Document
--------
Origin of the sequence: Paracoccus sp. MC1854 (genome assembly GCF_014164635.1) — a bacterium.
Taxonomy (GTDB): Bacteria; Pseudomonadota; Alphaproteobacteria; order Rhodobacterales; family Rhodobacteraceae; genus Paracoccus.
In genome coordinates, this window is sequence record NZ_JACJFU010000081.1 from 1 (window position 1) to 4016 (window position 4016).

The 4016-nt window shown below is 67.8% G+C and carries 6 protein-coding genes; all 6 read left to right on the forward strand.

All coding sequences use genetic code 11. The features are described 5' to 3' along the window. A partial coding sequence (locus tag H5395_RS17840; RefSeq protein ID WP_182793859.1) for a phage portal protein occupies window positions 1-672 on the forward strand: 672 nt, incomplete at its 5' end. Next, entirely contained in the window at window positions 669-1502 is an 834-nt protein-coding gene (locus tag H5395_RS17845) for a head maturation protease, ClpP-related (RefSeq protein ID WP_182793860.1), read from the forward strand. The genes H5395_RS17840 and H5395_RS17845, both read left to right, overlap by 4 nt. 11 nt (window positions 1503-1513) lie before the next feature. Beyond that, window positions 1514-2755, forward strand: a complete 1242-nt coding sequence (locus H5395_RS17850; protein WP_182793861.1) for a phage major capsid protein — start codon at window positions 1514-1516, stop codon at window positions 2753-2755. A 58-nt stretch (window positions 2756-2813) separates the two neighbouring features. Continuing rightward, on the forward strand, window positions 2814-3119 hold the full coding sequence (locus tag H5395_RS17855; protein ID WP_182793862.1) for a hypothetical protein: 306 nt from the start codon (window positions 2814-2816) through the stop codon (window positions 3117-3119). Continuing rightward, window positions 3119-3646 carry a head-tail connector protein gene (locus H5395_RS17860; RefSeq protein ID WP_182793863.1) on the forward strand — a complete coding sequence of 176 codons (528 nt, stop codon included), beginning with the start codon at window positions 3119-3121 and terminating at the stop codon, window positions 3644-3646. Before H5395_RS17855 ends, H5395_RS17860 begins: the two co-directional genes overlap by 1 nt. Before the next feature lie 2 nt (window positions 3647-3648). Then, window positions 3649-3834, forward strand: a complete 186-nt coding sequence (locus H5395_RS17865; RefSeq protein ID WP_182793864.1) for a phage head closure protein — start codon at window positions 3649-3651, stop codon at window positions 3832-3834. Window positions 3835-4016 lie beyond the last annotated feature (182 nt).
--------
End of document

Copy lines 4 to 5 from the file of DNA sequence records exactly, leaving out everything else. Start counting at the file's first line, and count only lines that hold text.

The 4016-nt window shown below is 67.8% G+C and carries 6 protein-coding genes; all 6 read left to right on the forward strand.

All coding sequences use genetic code 11. The features are described 5' to 3' along the window. A partial coding sequence (locus tag H5395_RS17840; RefSeq protein ID WP_182793859.1) for a phage portal protein occupies window positions 1-672 on the forward strand: 672 nt, incomplete at its 5' end. Next, entirely contained in the window at window positions 669-1502 is an 834-nt protein-coding gene (locus tag H5395_RS17845) for a head maturation protease, ClpP-related (RefSeq protein ID WP_182793860.1), read from the forward strand. The genes H5395_RS17840 and H5395_RS17845, both read left to right, overlap by 4 nt. 11 nt (window positions 1503-1513) lie before the next feature. Beyond that, window positions 1514-2755, forward strand: a complete 1242-nt coding sequence (locus H5395_RS17850; protein WP_182793861.1) for a phage major capsid protein — start codon at window positions 1514-1516, stop codon at window positions 2753-2755. A 58-nt stretch (window positions 2756-2813) separates the two neighbouring features. Continuing rightward, on the forward strand, window positions 2814-3119 hold the full coding sequence (locus tag H5395_RS17855; protein ID WP_182793862.1) for a hypothetical protein: 306 nt from the start codon (window positions 2814-2816) through the stop codon (window positions 3117-3119). Continuing rightward, window positions 3119-3646 carry a head-tail connector protein gene (locus H5395_RS17860; RefSeq protein ID WP_182793863.1) on the forward strand — a complete coding sequence of 176 codons (528 nt, stop codon included), beginning with the start codon at window positions 3119-3121 and terminating at the stop codon, window positions 3644-3646. Before H5395_RS17855 ends, H5395_RS17860 begins: the two co-directional genes overlap by 1 nt. Before the next feature lie 2 nt (window positions 3647-3648). Then, window positions 3649-3834, forward strand: a complete 186-nt coding sequence (locus H5395_RS17865; RefSeq protein ID WP_182793864.1) for a phage head closure protein — start codon at window positions 3649-3651, stop codon at window positions 3832-3834. Window positions 3835-4016 lie beyond the last annotated feature (182 nt).